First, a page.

Report No. 133
(5) In a Delhi case1, the welfare principle was ignored by the trial court but was applied by the High Court in appeal. The mother of a boy, aged about 5 years, applied under section 6 of the Hindu Minority and Guardianship Act for the custody of the child, but the trial court dismissed her application. The view taken by the trial court was that the fact that the child was only 3 years old did not mean that the father could not keep him in his custody; the child was not being suckled. But the High Court, in appeal, awarded the custody to the mother.
Discussing in detail the welfare principle, the High Court stressed the fact that such a child needs the most tender affection, the caressing hand and the company of his natural mother, and neither the father nor his female relations, however close they may be, and however well meaning and affectionate they may be towards the minor, can appropriately serve as a proper substitute for the minor's natural mother.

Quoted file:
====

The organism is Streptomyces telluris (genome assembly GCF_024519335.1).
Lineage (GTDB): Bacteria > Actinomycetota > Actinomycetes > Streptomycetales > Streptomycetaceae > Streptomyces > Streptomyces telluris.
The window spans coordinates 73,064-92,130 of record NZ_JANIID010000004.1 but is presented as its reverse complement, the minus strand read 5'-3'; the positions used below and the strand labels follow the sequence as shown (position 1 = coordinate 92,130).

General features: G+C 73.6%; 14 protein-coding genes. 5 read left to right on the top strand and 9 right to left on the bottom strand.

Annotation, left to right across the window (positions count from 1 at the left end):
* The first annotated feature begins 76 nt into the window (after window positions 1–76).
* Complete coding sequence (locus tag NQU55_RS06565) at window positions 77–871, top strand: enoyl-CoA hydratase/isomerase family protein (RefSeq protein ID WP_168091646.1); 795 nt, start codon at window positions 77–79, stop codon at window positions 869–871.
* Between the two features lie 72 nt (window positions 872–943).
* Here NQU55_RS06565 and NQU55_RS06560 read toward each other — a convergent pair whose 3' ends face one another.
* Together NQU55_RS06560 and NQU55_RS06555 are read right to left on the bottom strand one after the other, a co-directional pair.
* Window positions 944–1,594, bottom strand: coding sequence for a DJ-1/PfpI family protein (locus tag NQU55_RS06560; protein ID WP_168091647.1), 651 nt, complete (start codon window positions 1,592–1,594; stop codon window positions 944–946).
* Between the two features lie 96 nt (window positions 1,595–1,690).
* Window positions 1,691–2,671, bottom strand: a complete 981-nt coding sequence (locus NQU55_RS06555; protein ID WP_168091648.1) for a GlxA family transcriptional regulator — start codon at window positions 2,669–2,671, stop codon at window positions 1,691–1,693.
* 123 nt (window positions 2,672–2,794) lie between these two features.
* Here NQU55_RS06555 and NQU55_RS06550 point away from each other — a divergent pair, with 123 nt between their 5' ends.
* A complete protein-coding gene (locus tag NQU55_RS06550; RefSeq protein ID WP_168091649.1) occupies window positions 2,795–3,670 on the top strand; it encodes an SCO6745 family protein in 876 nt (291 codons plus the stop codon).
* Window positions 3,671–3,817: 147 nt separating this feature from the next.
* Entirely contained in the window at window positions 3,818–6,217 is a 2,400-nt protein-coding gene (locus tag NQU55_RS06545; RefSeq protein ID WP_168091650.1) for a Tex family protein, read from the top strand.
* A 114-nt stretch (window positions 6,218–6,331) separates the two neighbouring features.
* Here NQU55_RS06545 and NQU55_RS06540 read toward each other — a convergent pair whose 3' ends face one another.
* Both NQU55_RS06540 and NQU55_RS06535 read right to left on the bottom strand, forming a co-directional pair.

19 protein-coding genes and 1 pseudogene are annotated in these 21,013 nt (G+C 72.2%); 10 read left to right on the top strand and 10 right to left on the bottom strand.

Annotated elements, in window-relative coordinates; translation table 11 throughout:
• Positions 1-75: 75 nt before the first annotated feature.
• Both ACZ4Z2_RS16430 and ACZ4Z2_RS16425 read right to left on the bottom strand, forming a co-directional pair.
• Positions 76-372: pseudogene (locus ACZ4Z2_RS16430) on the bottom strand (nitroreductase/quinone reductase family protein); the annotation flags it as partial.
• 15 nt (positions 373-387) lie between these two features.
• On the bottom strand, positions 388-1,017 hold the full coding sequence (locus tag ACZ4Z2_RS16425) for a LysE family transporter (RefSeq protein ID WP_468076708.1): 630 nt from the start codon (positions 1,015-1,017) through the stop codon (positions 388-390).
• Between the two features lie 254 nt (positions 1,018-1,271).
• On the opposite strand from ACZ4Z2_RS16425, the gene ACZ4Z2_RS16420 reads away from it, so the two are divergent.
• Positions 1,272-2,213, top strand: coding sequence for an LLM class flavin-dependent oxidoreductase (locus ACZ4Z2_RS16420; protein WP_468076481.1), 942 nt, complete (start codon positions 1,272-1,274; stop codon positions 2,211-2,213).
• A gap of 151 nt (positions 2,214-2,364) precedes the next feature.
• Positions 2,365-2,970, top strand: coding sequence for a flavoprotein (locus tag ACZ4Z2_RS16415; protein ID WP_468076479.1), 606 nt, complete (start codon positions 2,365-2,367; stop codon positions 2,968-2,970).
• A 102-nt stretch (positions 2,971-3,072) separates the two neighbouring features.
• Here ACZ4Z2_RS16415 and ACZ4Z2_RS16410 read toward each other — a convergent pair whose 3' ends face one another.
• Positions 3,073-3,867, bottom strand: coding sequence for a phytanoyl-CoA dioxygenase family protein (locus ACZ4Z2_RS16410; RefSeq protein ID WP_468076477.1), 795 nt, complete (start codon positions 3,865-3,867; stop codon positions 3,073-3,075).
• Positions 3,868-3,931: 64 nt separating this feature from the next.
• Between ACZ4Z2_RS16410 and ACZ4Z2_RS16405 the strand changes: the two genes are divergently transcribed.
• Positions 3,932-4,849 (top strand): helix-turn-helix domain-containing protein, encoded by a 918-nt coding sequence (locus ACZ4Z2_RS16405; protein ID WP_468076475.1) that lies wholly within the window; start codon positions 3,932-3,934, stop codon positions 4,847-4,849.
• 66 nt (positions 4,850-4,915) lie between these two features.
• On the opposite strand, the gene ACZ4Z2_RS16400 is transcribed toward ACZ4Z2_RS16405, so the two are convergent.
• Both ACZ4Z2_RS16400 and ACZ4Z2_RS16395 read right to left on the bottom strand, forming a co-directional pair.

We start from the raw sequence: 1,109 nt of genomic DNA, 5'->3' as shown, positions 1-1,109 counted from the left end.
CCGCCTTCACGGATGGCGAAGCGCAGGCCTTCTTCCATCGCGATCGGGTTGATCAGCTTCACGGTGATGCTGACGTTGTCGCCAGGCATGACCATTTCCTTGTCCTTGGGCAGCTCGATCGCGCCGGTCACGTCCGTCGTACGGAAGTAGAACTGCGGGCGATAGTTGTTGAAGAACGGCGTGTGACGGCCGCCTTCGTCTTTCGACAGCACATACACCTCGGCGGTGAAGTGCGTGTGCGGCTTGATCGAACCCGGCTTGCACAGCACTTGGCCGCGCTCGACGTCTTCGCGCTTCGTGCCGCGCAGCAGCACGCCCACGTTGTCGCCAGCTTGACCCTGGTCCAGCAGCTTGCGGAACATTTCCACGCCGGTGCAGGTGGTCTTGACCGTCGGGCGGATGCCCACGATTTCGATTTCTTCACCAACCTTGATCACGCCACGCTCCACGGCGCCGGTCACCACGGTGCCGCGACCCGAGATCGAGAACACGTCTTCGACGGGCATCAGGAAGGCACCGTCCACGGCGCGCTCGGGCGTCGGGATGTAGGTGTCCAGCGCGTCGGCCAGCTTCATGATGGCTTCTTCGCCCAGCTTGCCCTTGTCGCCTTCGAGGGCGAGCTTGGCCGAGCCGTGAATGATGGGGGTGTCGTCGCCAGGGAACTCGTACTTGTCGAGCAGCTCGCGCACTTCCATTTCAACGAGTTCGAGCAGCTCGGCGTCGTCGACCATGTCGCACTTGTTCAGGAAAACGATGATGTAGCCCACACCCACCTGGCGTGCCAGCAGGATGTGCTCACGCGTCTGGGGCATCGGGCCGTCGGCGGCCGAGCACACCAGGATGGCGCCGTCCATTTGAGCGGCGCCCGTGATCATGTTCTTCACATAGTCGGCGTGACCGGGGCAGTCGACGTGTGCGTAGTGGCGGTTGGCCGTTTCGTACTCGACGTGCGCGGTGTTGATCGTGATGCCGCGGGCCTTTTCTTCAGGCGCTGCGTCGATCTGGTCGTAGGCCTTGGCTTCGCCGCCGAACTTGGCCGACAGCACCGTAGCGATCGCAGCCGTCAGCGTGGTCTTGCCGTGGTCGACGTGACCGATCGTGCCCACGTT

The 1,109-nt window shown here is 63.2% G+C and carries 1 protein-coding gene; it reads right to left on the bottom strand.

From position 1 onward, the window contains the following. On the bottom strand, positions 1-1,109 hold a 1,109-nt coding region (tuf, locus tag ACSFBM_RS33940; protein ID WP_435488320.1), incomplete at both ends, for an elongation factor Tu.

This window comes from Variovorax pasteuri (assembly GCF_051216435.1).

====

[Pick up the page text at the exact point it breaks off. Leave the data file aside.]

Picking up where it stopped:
The High Court pointed out that in this case the child was of 5 years and the mother had been rightly endowed by the Hindu Minority and Guardianship Act with a preferential claim in regard to custody. In the absence of special circumstances which may suggest that the welfare of the minor demanded that his custody should not be entrusted to his natural mother, the court was not justified in depriving her of the minor child's custody and in entrusting it to the father.
1. Chander Prabha v. Prem Nath Kapur, AIR 1969 Del 283.